Stuttgart, though partially protected by its surrounding hills, was still the target of 53 bombing raids and the recipient of an estimated 142,000 bombs, for much the same reason as Coventry, as a major site of manufacturing its destruction was considered of strategic importance.
I’d never been to Germany before last summer, and this was the first time I’d ever been somewhere where you could see the scars inflicted by the Allied forces against a native population. It’s an uncomfortable conflicted sort of feeling; we enjoyed Stuttgart and standing there, admittedly in the pouring rain, watching the children enjoy the gardens there was part of me that felt almost apologetic. We represent a country that caused a terrible hurt and took people’s lives; is it some sort of gloating to stand in a church and admire their beautiful patchwork of stained glass, when John and my grandfathers were part of the forces that turned the glass into patchwork in the first place? And yet at the same time I’m not sorry that a sociopathic megalomaniac was forced to release his control over such a beautiful country, along with the rest of Europe.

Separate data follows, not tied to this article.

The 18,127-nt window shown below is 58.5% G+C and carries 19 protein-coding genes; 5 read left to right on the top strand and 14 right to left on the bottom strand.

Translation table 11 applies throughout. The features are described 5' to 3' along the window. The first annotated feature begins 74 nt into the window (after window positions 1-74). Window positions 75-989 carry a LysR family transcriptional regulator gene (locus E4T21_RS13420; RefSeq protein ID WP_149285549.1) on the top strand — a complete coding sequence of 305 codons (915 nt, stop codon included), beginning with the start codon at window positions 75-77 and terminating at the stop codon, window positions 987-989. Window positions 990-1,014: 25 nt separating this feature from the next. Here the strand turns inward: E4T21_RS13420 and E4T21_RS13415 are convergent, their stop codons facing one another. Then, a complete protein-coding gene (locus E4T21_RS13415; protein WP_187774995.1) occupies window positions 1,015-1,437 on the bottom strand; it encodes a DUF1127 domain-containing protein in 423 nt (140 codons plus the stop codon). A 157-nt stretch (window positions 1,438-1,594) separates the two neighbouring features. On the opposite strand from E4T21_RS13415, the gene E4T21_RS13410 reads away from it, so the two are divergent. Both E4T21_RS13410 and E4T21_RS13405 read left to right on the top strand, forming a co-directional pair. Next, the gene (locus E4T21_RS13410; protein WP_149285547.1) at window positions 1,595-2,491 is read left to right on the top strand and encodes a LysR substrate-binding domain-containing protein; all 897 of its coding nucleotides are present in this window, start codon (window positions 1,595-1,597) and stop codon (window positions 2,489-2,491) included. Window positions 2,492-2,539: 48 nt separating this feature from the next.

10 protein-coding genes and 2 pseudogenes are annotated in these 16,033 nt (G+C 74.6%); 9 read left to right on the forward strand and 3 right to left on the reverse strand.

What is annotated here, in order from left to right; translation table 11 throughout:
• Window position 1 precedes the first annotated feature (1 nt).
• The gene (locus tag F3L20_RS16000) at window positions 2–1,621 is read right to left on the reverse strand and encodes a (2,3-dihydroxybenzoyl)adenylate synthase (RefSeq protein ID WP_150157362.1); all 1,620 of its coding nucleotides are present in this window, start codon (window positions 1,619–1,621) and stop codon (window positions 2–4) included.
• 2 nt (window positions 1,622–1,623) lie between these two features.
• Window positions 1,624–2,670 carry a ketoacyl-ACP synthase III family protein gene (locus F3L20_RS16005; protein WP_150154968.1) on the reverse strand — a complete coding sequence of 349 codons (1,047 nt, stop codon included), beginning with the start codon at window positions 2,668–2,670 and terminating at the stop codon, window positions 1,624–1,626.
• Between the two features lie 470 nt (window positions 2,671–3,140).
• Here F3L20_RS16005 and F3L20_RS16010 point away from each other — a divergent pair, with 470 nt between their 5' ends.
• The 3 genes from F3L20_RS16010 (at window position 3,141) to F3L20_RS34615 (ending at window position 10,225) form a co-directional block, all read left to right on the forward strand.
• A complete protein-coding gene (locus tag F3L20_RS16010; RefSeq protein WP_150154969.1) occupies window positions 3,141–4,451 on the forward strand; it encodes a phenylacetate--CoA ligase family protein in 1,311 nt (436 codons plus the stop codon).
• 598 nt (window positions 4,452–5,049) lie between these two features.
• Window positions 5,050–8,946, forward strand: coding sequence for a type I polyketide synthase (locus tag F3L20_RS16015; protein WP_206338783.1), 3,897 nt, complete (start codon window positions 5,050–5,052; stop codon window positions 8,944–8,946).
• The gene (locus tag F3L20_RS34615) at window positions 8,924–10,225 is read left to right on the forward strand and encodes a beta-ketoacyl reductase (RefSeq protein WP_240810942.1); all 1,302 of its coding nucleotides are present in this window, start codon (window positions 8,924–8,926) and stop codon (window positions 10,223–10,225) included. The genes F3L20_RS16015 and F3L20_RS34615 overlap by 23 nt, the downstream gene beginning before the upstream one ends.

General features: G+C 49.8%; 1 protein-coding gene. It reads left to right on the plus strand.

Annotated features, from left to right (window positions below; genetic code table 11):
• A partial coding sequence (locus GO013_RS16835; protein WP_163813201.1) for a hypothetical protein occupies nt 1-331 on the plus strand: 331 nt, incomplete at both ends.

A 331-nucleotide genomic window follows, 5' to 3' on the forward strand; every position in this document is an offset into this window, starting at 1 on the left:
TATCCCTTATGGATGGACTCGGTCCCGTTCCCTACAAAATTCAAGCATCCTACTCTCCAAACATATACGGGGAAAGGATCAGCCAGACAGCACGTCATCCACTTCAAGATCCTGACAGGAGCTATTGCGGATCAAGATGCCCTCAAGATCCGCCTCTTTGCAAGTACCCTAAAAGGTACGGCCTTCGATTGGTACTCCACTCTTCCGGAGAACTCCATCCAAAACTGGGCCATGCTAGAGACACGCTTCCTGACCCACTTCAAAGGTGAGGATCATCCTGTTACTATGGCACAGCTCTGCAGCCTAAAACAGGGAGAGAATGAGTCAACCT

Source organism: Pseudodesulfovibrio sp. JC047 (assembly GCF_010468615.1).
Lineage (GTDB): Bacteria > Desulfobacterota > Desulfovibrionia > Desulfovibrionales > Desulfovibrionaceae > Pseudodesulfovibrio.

Perhaps it’s that we are still close to that generation that fought. When I was at school I helped as a researcher on a book that a teacher wrote about the wartime histories of the local area and interviewed a number of former servicemen. I’ve heard first hand the stories of those who fought, and it doesn’t feel like history to me, not just yet. In time and generations it will not be forgotten, but become less personal, just as I can quite happily go on holiday to Spain without feeling the need to apologise for Sir Francis Drake.